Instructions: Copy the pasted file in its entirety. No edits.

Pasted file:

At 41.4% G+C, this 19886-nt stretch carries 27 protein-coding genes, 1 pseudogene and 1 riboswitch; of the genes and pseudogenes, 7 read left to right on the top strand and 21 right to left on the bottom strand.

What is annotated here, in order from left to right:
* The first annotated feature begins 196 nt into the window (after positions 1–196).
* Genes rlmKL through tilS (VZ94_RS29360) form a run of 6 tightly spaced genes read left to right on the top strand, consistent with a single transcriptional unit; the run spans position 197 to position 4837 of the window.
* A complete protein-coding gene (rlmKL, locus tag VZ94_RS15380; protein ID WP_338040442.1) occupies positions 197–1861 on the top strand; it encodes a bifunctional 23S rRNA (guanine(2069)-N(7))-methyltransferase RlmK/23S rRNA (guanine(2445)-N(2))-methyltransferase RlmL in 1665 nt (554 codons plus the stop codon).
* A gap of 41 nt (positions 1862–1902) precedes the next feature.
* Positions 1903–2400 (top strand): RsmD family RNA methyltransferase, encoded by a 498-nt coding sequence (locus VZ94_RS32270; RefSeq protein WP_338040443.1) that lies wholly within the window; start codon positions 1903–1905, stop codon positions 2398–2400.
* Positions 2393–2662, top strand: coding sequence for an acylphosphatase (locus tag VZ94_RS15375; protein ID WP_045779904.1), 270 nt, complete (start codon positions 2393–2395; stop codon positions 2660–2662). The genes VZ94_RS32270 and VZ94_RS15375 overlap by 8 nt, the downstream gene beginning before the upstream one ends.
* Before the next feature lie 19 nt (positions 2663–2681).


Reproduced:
At 41.4% G+C, this 19886-nt stretch carries 27 protein-coding genes, 1 pseudogene and 1 riboswitch; of the genes and pseudogenes, 7 read left to right on the top strand and 21 right to left on the bottom strand.

What is annotated here, in order from left to right:
* The first annotated feature begins 196 nt into the window (after positions 1–196).
* Genes rlmKL through tilS (VZ94_RS29360) form a run of 6 tightly spaced genes read left to right on the top strand, consistent with a single transcriptional unit; the run spans position 197 to position 4837 of the window.
* A complete protein-coding gene (rlmKL, locus tag VZ94_RS15380; protein ID WP_338040442.1) occupies positions 197–1861 on the top strand; it encodes a bifunctional 23S rRNA (guanine(2069)-N(7))-methyltransferase RlmK/23S rRNA (guanine(2445)-N(2))-methyltransferase RlmL in 1665 nt (554 codons plus the stop codon).
* A gap of 41 nt (positions 1862–1902) precedes the next feature.
* Positions 1903–2400 (top strand): RsmD family RNA methyltransferase, encoded by a 498-nt coding sequence (locus VZ94_RS32270; RefSeq protein WP_338040443.1) that lies wholly within the window; start codon positions 1903–1905, stop codon positions 2398–2400.
* Positions 2393–2662, top strand: coding sequence for an acylphosphatase (locus tag VZ94_RS15375; protein ID WP_045779904.1), 270 nt, complete (start codon positions 2393–2395; stop codon positions 2660–2662). The genes VZ94_RS32270 and VZ94_RS15375 overlap by 8 nt, the downstream gene beginning before the upstream one ends.
* Before the next feature lie 19 nt (positions 2663–2681).